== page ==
In addition to more roads, far north Fort Worth is getting a new library near the intersection of Avondale-Haslet Road and Sendera Ranch Boulevard. The $12.5 million in Proposition C will help buy the land, make the plans, and get the library built.
The most popular proposition Saturday night was Proposition D, which will build two new fire stations in Walsh and far north Fort Worth and a new building for the Fort Worth Police Department’s Northwest Patrol Division.
Currently, the division pays around $151,000 annually to rent space in the Stockyards, downtown and near the Hemphill corridor. The bond allocates $39.3 million to build three new facilities.
Proposition E allocated $15 million to buy and conserve open space in Fort Worth.
About 49 acres of vacant land is developed every day in Fort Worth, according to the city, and this bond helps preserve what’s left with the potential for some to be developed into future park land.
Proposition A (streets) passed 67.35% to 32.65%.
Most of the $369,218,300 will go toward arterial projects in far north Fort Worth, including West Bailey Boswell and Bonds Ranch Road. Theses areas have seen significant growth and residents have struggled with increased traffic and safety concerns for children walking to school.
The second biggest investment will be for neighborhood streets, with $81 million dedicated to repairing or replacing deteriorating asphalt and concrete in neighborhoods mostly inside Loop 820.
Proposition B (parks) passed 61.61% to 38.39%
There are 16 projects listed in this bond measure of $123,955,500, but the two that have gotten the most attention have been the Forrest Park Pool replacement and the Stop 6 aquatics center. Residents balked at plans for Forrest Park pool that would have halved the size of the existing pool and pushed the city to reconsider its design.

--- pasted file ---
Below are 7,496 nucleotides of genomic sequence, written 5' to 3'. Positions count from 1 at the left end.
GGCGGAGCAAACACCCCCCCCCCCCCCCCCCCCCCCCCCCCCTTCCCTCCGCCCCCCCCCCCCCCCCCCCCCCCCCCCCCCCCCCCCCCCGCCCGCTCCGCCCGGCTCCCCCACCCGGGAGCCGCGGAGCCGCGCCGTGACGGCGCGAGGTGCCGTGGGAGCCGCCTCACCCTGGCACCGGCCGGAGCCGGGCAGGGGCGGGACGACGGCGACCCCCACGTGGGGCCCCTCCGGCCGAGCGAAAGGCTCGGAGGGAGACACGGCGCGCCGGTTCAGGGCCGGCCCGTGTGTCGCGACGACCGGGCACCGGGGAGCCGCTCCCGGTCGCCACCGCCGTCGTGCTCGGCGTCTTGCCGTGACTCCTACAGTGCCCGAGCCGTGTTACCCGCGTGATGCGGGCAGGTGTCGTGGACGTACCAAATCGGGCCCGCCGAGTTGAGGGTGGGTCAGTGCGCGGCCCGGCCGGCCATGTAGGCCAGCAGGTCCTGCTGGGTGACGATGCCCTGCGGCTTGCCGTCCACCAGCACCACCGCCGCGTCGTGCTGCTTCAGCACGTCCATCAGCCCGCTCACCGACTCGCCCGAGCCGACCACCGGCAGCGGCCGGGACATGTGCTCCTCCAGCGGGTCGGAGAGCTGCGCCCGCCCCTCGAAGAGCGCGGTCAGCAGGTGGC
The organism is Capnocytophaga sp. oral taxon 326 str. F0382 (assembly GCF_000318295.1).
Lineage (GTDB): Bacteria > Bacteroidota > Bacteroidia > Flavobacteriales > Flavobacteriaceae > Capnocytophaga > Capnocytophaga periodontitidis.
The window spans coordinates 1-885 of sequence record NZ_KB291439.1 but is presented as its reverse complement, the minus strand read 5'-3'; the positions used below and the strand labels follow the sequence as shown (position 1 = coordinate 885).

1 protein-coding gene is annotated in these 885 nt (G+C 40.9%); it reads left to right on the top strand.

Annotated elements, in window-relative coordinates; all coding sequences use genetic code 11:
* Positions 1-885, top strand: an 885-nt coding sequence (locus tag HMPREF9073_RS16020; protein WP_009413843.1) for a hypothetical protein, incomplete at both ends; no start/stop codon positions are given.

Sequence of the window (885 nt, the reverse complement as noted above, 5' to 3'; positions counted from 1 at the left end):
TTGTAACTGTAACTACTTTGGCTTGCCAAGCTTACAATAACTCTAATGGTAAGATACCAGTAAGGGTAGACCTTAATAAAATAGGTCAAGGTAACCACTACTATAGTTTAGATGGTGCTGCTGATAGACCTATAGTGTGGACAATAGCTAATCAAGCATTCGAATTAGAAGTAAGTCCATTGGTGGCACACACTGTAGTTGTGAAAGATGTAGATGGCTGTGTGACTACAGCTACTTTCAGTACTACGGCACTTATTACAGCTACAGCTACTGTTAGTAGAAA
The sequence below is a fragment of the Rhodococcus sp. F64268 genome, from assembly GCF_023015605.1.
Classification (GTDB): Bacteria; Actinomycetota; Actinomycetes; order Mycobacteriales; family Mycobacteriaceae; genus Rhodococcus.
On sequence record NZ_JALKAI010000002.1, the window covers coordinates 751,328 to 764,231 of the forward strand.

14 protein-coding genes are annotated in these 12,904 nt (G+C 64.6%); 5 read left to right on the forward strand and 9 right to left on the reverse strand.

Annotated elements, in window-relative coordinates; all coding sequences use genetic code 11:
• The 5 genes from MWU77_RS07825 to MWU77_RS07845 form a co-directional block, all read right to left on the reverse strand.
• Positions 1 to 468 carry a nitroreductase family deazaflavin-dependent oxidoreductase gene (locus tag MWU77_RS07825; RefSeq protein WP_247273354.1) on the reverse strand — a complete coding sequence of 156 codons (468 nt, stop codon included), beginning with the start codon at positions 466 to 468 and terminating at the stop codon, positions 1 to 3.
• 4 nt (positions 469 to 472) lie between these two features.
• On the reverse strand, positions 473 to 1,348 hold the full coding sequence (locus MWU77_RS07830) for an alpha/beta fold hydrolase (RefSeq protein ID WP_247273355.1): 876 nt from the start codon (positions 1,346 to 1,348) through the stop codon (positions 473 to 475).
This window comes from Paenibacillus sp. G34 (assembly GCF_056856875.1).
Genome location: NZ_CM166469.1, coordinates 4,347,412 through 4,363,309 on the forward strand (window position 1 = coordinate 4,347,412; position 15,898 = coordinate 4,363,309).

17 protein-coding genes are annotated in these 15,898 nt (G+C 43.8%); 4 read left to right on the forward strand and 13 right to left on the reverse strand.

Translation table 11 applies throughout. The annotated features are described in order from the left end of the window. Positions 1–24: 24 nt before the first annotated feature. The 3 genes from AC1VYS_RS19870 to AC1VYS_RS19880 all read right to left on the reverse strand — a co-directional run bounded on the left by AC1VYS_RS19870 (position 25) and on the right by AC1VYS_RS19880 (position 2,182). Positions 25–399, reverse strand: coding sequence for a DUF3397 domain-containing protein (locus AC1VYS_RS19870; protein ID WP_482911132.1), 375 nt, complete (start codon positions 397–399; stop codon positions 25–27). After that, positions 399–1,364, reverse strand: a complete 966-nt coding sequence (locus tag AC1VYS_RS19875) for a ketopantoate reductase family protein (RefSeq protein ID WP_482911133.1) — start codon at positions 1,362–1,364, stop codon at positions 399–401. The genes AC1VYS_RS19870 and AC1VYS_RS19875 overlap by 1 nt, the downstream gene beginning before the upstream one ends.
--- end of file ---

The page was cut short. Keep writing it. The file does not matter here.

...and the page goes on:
The bond also allocates $5.5 million to develop eight neighborhood parks spread across the city. The parks will be build on undeveloped city owned land and could include amenities like playgrounds, bike and walking trails and practice fields for youth sports.
Heritage Park downtown would be restored and improvements would increase the public space down the bluff to the Trinity River.
Proposition C (library improvements) passed 60.84% to 39.16%
This bond will fund the purchase of land, design and construction of a new library in far north Fort Worth. The city is looking at land near the intersection of Avondale-Haslet Road and Sendera Ranch Boulevard, according to a March 24 bond education meeting organized by the city of Fort Worth.
Proposition D (police and fire safety improvements) passed 74.20% to 25..80%
This proposition will fund the land acquisition, design and construction for two temporary fire stations and one new police station. The fire stations are in Como and far north Fort Worth.
The police station will consolidate the Northwest Patrol Division into one building at 3900 Angle Ave. Currently, the division pays around $151,000 annually to rent facilities in the Stockyards, downtown, and near the Hemphill corridor, according to according to a March 24 bond education meeting organized by the city of Fort Worth.
Proposition E (open space conservation) passed 57.47% to 42.53%
This proposition will help the city buy more land to conserve Fort Worth’s natural landscapes and potentially develop them in the future into parkland.